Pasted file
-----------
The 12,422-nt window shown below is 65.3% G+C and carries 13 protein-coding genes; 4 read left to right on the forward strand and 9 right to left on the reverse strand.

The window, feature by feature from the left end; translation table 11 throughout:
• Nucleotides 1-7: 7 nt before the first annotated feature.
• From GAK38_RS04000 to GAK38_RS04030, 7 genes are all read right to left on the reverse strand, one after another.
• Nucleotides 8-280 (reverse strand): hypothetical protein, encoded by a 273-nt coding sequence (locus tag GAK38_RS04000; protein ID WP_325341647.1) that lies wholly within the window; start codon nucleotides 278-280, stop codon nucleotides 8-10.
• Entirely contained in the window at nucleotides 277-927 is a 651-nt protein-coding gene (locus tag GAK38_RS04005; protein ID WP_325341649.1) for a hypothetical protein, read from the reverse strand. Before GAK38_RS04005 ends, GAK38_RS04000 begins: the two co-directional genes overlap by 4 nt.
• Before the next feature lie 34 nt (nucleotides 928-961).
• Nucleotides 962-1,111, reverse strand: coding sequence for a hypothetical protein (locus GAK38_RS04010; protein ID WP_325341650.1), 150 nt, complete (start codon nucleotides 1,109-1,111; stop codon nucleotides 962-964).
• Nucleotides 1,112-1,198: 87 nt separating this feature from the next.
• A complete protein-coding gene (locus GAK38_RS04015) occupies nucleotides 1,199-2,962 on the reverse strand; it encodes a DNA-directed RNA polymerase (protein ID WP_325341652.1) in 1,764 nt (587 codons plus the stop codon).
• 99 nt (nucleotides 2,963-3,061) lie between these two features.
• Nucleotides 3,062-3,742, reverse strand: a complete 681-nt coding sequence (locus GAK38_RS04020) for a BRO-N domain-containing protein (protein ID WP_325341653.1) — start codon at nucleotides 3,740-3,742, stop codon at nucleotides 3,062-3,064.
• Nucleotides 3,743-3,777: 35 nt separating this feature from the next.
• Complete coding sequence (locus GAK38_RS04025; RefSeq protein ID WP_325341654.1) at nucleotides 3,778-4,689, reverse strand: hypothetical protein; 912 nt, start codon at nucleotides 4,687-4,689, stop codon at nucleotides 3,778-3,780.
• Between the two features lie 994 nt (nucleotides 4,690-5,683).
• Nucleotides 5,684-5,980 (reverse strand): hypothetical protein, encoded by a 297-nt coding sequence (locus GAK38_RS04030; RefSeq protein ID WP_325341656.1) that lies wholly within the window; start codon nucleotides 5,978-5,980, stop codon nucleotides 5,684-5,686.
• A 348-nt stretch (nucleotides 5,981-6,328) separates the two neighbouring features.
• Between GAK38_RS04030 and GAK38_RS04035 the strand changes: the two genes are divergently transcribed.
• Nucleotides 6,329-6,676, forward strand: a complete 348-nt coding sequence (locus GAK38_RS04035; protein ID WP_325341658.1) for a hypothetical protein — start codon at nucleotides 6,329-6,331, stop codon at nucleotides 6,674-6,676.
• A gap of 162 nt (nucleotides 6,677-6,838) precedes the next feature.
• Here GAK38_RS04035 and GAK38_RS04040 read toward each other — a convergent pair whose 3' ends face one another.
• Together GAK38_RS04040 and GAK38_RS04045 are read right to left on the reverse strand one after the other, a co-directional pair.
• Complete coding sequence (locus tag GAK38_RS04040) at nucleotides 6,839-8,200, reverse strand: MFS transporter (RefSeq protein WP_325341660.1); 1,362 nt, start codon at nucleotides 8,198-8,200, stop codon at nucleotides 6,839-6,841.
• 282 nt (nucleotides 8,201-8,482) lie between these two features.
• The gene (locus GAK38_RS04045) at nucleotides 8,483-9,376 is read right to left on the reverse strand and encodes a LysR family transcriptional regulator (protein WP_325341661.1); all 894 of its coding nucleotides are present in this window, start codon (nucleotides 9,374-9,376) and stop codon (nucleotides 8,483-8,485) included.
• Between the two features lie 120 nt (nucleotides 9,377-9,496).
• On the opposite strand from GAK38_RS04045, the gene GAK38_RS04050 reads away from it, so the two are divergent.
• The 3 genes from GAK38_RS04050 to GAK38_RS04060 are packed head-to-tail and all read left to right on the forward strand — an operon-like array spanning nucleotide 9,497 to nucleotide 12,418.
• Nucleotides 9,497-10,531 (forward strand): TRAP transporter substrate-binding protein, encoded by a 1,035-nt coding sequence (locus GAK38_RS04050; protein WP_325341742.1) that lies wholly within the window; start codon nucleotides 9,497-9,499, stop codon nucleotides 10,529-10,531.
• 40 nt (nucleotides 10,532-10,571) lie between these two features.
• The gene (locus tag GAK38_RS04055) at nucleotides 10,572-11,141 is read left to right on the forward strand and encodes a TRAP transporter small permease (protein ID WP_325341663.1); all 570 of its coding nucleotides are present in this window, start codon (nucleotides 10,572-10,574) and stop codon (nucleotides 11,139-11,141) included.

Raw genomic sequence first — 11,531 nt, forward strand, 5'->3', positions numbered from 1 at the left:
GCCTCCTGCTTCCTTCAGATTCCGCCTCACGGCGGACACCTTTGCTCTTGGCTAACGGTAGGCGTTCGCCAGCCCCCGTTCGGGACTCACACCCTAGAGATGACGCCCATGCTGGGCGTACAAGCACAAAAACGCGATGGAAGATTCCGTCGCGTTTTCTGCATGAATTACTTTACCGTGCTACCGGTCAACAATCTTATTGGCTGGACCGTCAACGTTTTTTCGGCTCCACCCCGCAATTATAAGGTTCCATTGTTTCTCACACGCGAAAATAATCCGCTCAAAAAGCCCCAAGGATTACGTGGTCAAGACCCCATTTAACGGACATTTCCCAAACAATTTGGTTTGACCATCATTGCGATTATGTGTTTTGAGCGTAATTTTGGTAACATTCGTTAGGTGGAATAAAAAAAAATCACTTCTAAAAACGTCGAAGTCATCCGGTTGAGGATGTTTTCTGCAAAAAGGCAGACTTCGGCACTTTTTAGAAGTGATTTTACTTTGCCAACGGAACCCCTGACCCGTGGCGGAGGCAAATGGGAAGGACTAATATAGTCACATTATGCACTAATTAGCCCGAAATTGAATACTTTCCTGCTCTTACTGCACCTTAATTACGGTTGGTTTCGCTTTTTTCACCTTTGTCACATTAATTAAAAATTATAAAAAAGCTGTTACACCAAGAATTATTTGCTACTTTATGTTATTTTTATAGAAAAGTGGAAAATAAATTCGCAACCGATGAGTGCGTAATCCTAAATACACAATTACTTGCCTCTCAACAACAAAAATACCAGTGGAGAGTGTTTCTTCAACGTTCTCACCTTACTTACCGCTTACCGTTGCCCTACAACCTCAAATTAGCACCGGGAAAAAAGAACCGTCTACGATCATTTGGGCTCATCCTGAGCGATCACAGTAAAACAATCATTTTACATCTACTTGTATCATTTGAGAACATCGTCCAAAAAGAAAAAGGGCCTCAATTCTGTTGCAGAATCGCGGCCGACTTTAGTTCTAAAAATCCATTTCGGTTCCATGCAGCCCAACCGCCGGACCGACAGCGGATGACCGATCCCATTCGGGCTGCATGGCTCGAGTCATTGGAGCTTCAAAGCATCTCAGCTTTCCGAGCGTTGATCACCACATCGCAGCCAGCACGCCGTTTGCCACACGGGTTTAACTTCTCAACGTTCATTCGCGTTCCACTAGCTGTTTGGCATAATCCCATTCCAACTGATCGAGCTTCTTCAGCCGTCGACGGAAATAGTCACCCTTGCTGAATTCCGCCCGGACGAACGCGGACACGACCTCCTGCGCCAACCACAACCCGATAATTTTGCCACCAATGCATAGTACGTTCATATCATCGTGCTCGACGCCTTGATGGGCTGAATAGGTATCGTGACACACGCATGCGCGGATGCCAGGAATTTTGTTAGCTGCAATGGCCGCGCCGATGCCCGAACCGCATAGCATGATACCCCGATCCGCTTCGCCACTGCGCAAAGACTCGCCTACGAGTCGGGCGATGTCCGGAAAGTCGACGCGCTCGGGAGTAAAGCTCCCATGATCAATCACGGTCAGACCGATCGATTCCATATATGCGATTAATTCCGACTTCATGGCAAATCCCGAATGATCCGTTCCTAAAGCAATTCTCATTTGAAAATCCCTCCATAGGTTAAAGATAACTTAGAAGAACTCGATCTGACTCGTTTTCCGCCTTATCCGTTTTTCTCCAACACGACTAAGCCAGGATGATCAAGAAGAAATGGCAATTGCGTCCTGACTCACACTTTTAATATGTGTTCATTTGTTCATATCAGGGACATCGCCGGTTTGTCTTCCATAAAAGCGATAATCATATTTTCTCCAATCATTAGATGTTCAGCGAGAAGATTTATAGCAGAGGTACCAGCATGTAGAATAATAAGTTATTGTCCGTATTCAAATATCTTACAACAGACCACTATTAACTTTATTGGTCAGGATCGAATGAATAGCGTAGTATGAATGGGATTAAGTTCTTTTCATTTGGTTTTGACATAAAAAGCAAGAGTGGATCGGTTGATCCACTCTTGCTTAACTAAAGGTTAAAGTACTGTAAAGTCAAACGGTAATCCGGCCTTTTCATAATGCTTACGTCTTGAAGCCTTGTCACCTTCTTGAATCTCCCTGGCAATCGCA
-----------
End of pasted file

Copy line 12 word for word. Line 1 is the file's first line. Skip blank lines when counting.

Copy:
• Nucleotides 3,062-3,742, reverse strand: a complete 681-nt coding sequence (locus GAK38_RS04020) for a BRO-N domain-containing protein (protein ID WP_325341653.1) — start codon at nucleotides 3,740-3,742, stop codon at nucleotides 3,062-3,064.